By Dick Martin
Winston Churchill was said to remark that “truth in wartime should always be attended by a bodyguard of lies.” This remark was the inspiration for the name of the secret operation to shield the climatic WWII Allied invasion of the beaches at Normandy in northern France from the Germans. The operation was an elaborate ruse designed to keep the Germans dispersed from Greece to Norway by fooling them as to the location of the invasion. The Allies wanted the Germans to think that Normandy was a diversion with the main effort coming at the much closer coastal town of Calais, 150 miles northeast of Normandy and across the English Channel from England and the Strait of Dover.
The operation consisted of simulated preparations conducted across the English Channel in southeastern England. A 50 division invasion force called FUSAG (First US Army Group) was created. The ruse consisted of fake cardboard tanks and planes and General Patton making many very public southeastern England appearances as its commander. The Germans were sure General Patton would be the Allied commander. The French do not have much to be proud of during WWII, but the Resistance movement cannot be included in that evaluation. The French resistance with many varied tasks assigned to it was instrumental in the success of Operation Overlord. Through the efforts of courageous and daring agents and double-agents, seven weeks after D-Day, Hitler still kept seven divisions in reserve to counter what he thought would be the Allies’ true invasion location, Calais.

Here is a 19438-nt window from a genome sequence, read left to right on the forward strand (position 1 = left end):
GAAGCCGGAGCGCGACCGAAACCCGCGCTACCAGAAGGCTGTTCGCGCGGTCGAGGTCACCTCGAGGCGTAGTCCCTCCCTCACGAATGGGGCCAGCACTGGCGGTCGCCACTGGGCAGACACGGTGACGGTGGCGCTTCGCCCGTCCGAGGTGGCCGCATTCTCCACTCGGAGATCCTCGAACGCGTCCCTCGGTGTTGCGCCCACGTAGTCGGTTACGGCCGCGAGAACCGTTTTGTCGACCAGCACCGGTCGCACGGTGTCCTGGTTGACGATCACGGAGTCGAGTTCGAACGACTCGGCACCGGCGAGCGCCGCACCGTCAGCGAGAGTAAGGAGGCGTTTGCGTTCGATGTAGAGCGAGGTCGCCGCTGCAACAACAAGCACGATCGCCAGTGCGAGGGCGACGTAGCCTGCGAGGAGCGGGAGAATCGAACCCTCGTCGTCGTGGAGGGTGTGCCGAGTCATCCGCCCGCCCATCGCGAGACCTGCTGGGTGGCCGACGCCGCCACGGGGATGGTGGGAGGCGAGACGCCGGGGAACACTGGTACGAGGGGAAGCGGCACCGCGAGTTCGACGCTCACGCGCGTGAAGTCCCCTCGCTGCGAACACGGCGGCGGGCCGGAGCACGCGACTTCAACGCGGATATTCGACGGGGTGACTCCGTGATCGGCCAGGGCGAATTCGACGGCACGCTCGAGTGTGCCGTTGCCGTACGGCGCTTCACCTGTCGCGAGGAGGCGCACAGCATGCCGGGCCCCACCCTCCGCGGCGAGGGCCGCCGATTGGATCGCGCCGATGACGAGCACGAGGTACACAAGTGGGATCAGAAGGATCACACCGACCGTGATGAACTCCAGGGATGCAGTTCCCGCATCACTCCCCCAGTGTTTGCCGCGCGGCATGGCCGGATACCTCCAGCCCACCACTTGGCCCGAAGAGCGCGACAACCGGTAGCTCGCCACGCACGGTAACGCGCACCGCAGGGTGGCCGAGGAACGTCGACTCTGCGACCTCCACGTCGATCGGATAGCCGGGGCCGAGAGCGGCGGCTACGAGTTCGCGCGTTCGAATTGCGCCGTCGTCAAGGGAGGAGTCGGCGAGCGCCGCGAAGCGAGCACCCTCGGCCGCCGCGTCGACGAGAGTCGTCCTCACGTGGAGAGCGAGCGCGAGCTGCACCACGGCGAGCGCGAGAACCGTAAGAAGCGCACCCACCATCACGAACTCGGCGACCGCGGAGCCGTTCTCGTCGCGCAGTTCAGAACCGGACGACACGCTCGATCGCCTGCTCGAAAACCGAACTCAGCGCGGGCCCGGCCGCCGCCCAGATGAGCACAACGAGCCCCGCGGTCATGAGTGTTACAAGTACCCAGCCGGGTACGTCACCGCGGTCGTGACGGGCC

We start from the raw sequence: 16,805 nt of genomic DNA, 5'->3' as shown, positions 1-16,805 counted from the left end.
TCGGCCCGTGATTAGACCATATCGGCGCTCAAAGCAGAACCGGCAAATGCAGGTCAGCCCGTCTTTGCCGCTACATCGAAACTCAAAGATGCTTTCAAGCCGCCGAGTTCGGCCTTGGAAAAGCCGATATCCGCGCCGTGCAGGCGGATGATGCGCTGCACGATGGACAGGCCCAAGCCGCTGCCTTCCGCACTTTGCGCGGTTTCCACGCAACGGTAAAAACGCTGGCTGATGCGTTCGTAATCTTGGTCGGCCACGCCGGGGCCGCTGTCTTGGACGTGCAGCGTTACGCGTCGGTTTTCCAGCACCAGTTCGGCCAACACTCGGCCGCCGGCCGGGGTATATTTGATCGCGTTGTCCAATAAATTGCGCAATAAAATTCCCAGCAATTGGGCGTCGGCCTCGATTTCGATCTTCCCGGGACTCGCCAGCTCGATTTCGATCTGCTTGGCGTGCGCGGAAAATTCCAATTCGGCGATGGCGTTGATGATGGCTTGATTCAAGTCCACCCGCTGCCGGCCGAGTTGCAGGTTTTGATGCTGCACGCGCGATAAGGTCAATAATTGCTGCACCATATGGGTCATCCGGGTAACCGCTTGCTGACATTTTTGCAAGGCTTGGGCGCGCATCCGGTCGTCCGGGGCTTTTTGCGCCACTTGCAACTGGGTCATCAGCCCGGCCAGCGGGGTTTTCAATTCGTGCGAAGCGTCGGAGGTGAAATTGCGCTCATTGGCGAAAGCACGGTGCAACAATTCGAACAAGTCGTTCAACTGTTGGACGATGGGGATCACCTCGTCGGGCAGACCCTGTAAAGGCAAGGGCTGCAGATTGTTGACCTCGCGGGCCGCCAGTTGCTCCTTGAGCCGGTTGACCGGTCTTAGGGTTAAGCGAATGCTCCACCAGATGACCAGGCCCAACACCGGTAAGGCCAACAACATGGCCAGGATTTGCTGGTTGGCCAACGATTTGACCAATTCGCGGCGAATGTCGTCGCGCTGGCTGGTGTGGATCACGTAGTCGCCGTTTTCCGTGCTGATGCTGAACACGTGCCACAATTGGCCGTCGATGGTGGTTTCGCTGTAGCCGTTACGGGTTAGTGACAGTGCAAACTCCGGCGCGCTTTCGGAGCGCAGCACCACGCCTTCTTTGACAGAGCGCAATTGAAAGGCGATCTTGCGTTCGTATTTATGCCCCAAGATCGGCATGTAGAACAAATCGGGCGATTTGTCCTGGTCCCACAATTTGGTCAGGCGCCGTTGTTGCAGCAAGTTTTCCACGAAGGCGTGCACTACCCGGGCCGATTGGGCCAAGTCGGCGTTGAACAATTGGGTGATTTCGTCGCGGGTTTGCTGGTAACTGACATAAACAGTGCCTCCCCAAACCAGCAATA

We will never know what the consequences would have been if Operation Bodyguard had not been successful. Planning for the invasion took a year, but it is scary to think that Hitler only needed 48 hours of advance notice to affect the success of Operation Overlord.
Taken from Wikipedia and The National Geographic Atlas of World War II
Colonel Robert Monfore
By Dick Martin
What did they do with all the rubble left over from the millions of tons of bombs dropped on European cities during World War II? This question was posed by Jose Emilio Hernandez to the staff of WWII magazine in its recent issue (October 2019). According to John Maloney, the former Principal Archaeology Officer of the Museum of London, the rubble had a variety of uses.
Dozens of cities, including London, Warsaw, Dresden, Frankfort, and Berlin, and nearly all other major German cities suffered significant damage or were completely razed. In continental cities, much of the post-bombing rubble was used as hardcore, the foundation upon which concrete or other solid construction materials can be laid for building or rebuilding. Additional bomb rubble was either dumped in old quarries or used for embanking rivers, as barriers against coastal erosion, or to help build up low-lying area of land. So much rubble was dumped in East London marshes, the site of the 2012 Olympic Park, that it has been estimated that it raised the ground by ten feet. Some of the rubble was used as ballast in empty supply ships returning to American to pick up more supplies for the beleaguered Londoners. Rubble was transported by ship to Manhattan in New York where it was offloaded and used as fill to create some new very expensive real estate East of Belleview Hospital between 23rd and 34th Streets, the FDR Drive highway, and Bristol Basin.
Edited by Dick Martin
Colonel Lee Merchen